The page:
Reentry Breakup Recorder: Concept, Testing, Moving Forward
Michael, Weaver, et al. (2012). "Reentry Breakup Recorder: Concept, Testing, Moving Forward." AIAA SPACE 2012 Conference & Exposition
Decommissioned satellites and spent rocket states routinely reenter the atmosphere from low-Earth and low-perigee orbits. Though seldom recovered, debris of significant size and mass survive to gourd impact. Reentry survivability models are intended to predict these hazards in advance of launch and reentry, but models have tended to under-predict the survivability, relative to observable data and recovered debris. In order to improve and validate models, a growing need developed for more information on the environment and response of unprotected reentering bodies. The Aerospace Corporation conceived a new device that would collect ate during the reentry and breakup of a satellite or launch stage, would protect the data through the severe heating and loading phases, would break away as the host vehicle disintegrated and would transmit the recorded data before ground impact, eliminating any need for hardware retrieval. The Reentry Breakup Recorder (REBR) was successfully flight tested in 2011 during reentry for the Japanese HTV2 supply vehicle form the International Space Station. An overview is provided in the motivation of REBR, its design the data from the HTV2 flight test, the future evolution of REBR, and the technology transition approach.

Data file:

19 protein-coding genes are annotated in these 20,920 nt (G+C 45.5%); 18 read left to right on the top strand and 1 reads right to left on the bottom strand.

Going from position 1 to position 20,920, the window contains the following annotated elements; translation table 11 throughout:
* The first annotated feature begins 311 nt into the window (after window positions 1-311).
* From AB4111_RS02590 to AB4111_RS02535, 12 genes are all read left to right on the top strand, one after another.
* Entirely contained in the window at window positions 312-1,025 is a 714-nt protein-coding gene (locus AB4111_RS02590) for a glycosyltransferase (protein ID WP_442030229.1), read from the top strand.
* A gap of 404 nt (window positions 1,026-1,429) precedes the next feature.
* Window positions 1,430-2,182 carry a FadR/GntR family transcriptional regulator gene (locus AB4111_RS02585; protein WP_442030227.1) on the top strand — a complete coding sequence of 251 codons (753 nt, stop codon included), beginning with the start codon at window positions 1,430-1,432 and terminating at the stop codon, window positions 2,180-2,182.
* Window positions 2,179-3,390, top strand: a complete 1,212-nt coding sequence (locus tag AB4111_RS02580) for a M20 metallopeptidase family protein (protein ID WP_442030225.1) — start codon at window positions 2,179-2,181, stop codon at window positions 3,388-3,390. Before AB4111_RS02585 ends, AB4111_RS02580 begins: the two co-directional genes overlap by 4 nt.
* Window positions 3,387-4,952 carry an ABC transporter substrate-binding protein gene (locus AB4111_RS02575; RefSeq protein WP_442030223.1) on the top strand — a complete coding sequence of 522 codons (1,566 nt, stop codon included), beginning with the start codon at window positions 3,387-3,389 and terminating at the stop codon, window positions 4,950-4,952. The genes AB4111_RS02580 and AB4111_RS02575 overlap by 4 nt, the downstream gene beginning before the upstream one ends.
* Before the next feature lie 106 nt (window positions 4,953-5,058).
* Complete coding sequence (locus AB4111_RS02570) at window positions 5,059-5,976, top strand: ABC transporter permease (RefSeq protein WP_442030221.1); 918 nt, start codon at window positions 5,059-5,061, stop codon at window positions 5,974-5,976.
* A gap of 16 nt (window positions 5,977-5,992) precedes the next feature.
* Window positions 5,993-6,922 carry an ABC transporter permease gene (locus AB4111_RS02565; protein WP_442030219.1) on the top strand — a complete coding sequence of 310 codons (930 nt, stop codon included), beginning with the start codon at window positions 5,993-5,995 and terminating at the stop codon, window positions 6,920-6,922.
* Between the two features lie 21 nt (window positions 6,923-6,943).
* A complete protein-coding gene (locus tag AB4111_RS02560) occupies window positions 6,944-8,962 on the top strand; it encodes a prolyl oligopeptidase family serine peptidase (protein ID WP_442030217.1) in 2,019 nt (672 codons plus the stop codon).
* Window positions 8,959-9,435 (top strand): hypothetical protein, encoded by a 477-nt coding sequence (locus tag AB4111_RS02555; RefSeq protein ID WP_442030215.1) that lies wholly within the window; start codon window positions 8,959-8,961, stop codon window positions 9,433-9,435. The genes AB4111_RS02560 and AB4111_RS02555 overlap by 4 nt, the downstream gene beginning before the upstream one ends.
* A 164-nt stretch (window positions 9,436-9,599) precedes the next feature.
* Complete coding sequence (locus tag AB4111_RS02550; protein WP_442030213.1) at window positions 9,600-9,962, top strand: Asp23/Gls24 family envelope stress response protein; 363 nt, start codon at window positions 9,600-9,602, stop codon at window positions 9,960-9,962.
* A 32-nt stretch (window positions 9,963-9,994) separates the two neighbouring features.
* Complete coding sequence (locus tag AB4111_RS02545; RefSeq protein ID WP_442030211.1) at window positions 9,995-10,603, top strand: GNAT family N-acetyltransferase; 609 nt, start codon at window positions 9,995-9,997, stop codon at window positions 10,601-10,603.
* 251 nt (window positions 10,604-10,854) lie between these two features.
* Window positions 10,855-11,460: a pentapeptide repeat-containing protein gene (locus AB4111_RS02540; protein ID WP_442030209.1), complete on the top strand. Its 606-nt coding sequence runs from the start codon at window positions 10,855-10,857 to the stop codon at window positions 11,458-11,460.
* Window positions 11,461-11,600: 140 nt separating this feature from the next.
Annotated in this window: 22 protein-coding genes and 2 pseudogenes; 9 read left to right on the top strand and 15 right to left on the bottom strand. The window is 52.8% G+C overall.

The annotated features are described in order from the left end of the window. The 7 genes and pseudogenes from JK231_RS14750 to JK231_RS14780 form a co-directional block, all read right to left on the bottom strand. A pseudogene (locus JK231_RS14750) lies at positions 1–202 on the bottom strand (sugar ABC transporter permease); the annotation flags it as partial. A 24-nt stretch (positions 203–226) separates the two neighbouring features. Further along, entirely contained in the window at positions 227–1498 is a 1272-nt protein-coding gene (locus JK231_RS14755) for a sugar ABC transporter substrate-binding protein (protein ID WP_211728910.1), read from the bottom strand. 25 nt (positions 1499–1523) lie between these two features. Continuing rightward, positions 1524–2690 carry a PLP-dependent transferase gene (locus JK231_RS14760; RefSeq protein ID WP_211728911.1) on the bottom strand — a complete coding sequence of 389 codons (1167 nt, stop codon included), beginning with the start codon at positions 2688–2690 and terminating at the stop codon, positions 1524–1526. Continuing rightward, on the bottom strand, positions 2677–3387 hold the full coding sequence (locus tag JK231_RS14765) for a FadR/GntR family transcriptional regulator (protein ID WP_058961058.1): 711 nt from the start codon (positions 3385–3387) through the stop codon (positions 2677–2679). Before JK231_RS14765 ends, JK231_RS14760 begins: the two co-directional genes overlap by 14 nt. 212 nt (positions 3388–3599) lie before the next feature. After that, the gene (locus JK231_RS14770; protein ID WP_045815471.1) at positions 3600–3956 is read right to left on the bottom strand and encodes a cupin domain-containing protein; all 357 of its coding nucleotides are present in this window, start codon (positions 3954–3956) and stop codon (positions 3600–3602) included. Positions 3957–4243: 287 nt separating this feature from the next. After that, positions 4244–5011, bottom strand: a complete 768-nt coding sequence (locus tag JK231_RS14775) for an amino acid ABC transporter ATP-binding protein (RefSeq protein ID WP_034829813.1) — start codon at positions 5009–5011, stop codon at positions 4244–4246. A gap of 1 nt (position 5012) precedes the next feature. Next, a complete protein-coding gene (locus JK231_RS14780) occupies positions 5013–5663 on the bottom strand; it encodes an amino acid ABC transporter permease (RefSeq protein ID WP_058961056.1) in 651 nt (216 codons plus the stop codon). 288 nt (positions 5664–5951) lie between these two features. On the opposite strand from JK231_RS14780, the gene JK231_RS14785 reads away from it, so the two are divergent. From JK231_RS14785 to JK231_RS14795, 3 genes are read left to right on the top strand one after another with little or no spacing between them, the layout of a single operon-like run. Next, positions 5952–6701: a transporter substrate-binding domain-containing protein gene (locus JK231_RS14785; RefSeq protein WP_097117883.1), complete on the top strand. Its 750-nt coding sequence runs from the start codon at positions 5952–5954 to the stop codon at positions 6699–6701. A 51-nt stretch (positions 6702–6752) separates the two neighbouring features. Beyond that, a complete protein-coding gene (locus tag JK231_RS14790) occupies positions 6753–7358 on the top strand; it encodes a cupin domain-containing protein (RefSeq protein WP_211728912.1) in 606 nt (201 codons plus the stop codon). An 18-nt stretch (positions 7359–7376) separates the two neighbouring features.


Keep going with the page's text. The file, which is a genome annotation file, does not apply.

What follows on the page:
DOI: doi:10.2514/6.2012-5271 10.2514/6.2012-5271